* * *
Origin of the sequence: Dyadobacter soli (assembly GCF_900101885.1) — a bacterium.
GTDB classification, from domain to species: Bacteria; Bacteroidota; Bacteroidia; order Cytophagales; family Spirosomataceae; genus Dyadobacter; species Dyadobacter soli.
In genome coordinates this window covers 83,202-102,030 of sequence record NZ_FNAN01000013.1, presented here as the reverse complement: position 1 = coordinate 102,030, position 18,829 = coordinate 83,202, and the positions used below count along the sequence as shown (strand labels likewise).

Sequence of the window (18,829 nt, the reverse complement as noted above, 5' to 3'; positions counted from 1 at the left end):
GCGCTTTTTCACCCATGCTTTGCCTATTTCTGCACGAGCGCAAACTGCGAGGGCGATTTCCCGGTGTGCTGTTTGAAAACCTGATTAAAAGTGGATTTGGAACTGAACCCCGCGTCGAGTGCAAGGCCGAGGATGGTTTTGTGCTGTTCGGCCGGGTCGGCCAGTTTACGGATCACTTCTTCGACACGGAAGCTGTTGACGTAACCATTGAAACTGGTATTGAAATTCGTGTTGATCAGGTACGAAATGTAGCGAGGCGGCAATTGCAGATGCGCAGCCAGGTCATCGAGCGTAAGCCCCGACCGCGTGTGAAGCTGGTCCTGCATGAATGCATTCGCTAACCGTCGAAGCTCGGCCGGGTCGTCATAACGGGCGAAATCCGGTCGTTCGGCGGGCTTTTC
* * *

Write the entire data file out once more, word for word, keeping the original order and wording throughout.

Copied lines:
Origin of the sequence: Dyadobacter soli (assembly GCF_900101885.1) — a bacterium.
GTDB classification, from domain to species: Bacteria; Bacteroidota; Bacteroidia; order Cytophagales; family Spirosomataceae; genus Dyadobacter; species Dyadobacter soli.
In genome coordinates this window covers 83,202-102,030 of sequence record NZ_FNAN01000013.1, presented here as the reverse complement: position 1 = coordinate 102,030, position 18,829 = coordinate 83,202, and the positions used below count along the sequence as shown (strand labels likewise).

Sequence of the window (18,829 nt, the reverse complement as noted above, 5' to 3'; positions counted from 1 at the left end):
GCGCTTTTTCACCCATGCTTTGCCTATTTCTGCACGAGCGCAAACTGCGAGGGCGATTTCCCGGTGTGCTGTTTGAAAACCTGATTAAAAGTGGATTTGGAACTGAACCCCGCGTCGAGTGCAAGGCCGAGGATGGTTTTGTGCTGTTCGGCCGGGTCGGCCAGTTTACGGATCACTTCTTCGACACGGAAGCTGTTGACGTAACCATTGAAACTGGTATTGAAATTCGTGTTGATCAGGTACGAAATGTAGCGAGGCGGCAATTGCAGATGCGCAGCCAGGTCATCGAGCGTAAGCCCCGACCGCGTGTGAAGCTGGTCCTGCATGAATGCATTCGCTAACCGTCGAAGCTCGGCCGGGTCGTCATAACGGGCGAAATCCGGTCGTTCGGCGGGCTTTTC